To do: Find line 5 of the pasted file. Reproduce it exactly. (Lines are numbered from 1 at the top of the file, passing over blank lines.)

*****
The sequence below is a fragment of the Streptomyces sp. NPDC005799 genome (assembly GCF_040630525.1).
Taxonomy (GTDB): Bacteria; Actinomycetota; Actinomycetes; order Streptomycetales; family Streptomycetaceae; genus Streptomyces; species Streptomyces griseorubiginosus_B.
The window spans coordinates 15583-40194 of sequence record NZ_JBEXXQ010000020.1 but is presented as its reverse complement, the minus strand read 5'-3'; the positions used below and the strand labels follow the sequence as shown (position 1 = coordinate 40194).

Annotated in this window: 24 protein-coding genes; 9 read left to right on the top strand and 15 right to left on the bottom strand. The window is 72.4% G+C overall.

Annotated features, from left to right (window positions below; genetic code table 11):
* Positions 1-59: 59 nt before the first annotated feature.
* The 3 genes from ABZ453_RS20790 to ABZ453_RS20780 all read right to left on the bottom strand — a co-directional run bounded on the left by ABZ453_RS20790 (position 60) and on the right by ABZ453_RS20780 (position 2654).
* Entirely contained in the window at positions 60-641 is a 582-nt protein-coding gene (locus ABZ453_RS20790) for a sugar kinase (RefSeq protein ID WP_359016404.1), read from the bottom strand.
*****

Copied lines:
Annotated features, from left to right (window positions below; genetic code table 11):